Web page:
SUPERINTENDENT’S MESSAGE: BCISD’s financial planning pays off now and in the future

Burnet Consolidated Independent School District Superintendent Keith McBurnett.

Burnet Consolidated Independent School District Superintendent Keith McBurnett.

On Monday, Oct. 19, the Burnet Consolidated Independent School District board of trustees will hold its annual Financial Integrity Rating System of Texas (FIRST) Hearing at 6 p.m. and its regular board meeting at 6:15 p.m. Once again, Burnet CISD has received a Superior Rating for financial integrity, and the hearing will provide details about that accomplishment. 

In addition to the perfect score on the FIRST Rating, I have shared previously that the board of trustees in August approved paying off $1.5 million in bond debt early and lowering the tax rate to a historic low of $1.146. 

All of this great financial news is due to outstanding planning on behalf of the Board of Trustees with support from increased property values. School districts across the Hill Country have benefited from increased property values, but it is not an accident that Burnet CISD has the second-lowest tax rate in the Hill Country or the second-lowest student-to-debt ratio among area school districts.

A state and national trend that is affecting Burnet CISD this year is a decrease in student enrollment, largely attributed to parents keeping their pre-K and kindergarten-age students at home due to the pandemic instead of enrolling them in school. The conventional wisdom for now is that many of those students will return to school next year, especially since first grade is the first year of compulsory attendance. 

This one-year drop in enrollment will impact the current year’s budget. The board of trustees will discuss the impact to the budget at the October board meeting. Fortunately, the board of trustees approved over three years ago to set aside $1 million in fund balance in case of a future decrease in school funding. While the board had no idea that the decrease would be caused by a pandemic, history informed them that a decrease in school funding was something they should plan for. This additional example of strong, proactive planning on the part of the board will allow the district to manage the loss of funding this year due to the dip in enrollment.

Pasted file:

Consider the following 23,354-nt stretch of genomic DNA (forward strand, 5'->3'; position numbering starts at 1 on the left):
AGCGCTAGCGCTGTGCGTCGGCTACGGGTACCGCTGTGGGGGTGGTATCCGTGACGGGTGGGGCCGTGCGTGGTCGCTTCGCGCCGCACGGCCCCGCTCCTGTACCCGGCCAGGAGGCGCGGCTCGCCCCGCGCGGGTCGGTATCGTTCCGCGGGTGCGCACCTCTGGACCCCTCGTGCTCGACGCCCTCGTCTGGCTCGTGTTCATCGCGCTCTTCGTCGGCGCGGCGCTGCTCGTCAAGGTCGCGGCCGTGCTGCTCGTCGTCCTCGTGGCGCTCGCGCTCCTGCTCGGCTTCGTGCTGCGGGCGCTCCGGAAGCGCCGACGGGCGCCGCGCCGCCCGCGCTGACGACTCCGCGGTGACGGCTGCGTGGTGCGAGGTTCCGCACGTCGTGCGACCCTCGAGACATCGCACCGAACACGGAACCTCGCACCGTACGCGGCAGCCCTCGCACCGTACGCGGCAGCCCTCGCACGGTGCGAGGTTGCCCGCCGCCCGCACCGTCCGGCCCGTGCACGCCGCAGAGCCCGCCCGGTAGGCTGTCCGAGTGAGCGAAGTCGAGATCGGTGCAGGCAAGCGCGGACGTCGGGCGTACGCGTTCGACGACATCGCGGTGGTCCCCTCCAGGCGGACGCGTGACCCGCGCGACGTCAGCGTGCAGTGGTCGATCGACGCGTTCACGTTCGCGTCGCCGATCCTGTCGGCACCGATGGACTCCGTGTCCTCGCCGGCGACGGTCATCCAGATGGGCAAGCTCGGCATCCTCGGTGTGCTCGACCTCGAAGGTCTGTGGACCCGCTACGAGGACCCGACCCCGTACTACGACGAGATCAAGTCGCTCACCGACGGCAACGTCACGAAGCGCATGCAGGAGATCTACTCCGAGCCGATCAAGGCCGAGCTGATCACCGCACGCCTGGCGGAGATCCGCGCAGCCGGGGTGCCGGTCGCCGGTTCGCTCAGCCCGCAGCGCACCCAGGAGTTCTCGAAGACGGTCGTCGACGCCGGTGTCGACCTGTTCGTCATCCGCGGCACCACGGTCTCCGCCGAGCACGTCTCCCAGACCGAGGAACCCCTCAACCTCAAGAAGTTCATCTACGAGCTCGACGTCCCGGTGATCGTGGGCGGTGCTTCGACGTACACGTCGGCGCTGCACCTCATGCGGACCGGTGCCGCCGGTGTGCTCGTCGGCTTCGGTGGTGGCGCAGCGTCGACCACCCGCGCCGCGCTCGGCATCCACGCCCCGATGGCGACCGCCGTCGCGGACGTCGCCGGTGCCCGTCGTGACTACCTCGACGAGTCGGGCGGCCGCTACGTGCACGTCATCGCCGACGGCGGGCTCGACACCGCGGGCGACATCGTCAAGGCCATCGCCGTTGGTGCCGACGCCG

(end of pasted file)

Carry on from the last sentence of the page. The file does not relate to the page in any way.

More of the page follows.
As we enter the 87th legislative session in January, Texas is facing a $4.6 billion budget deficit. With health and education accounting for more than 70 percent of state spending, it seems unlikely that schools will escape the impact of the state’s budget woes. If there ever was a time for the state to double down on education spending, it is now. As has been proven during the pandemic, schools are a vital part of a healthy economy. Workers can go to work and not worry about their children being at home alone, and educated graduates are better prepared to contribute to the workforce. 

Schools must spend more money to educate students than ever before, especially given all of the additional health and safety measures. Now is not the time to reduce funding to schools. Before local schools lose any core funding, costly statewide initiatives like mandated incentive pay and legislated teacher reading academies should be put on the shelf and dusted off later when Texas is not in a budget crunch.

When a district’s revenue is reduced, the district must respond with reducing its operating budget. One option to reduce an operating budget is to take care of capital needs through other funding sources like bond funds. BCISD delayed the 2020 bond due to COVID-19, but the needs continue to exist and with the passage of time, increase. As an example, the HVAC system at Burnet High School was not included in the 2020 bond program, but today that system is approaching 20 years old. During even the healthiest of economic times, the operating budget cannot accommodate such a large need, and that is especially true now.

The board and administration will soon begin discussing adjustments and refinements to its 5-10 year facilities plan, and that will include a future bond program to maintain and enhance our facilities. The good news is, because of outstanding planning, the Burnet CISD community would be able to enjoy the lowest tax rate in its history AND approve a bond program that would not impact the tax rate. I look forward to sharing more information with you as we plan for the future. 

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